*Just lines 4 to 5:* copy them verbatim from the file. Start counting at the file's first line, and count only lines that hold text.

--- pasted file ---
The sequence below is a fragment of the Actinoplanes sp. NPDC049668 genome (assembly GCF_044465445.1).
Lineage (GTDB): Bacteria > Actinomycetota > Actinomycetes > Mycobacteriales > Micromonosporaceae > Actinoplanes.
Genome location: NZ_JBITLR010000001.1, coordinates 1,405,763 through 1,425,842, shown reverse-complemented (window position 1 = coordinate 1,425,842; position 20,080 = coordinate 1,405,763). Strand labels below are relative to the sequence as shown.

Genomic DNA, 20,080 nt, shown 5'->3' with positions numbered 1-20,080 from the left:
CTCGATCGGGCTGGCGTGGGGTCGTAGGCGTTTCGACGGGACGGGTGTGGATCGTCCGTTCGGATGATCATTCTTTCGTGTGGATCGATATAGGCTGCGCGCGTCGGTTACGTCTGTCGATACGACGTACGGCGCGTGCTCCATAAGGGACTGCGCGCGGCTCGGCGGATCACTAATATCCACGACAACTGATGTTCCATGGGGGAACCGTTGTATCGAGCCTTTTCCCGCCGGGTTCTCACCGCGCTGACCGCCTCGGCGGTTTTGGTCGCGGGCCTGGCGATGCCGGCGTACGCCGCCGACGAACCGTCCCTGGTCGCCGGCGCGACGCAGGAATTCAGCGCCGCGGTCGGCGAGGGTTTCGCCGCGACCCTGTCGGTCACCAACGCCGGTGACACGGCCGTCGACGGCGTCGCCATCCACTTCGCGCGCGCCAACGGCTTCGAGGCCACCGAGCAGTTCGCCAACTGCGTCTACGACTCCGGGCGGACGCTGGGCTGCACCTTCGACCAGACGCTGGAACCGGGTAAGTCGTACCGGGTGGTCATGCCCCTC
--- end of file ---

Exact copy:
Genomic DNA, 20,080 nt, shown 5'->3' with positions numbered 1-20,080 from the left:
CTCGATCGGGCTGGCGTGGGGTCGTAGGCGTTTCGACGGGACGGGTGTGGATCGTCCGTTCGGATGATCATTCTTTCGTGTGGATCGATATAGGCTGCGCGCGTCGGTTACGTCTGTCGATACGACGTACGGCGCGTGCTCCATAAGGGACTGCGCGCGGCTCGGCGGATCACTAATATCCACGACAACTGATGTTCCATGGGGGAACCGTTGTATCGAGCCTTTTCCCGCCGGGTTCTCACCGCGCTGACCGCCTCGGCGGTTTTGGTCGCGGGCCTGGCGATGCCGGCGTACGCCGCCGACGAACCGTCCCTGGTCGCCGGCGCGACGCAGGAATTCAGCGCCGCGGTCGGCGAGGGTTTCGCCGCGACCCTGTCGGTCACCAACGCCGGTGACACGGCCGTCGACGGCGTCGCCATCCACTTCGCGCGCGCCAACGGCTTCGAGGCCACCGAGCAGTTCGCCAACTGCGTCTACGACTCCGGGCGGACGCTGGGCTGCACCTTCGACCAGACGCTGGAACCGGGTAAGTCGTACCGGGTGGTCATGCCCCTC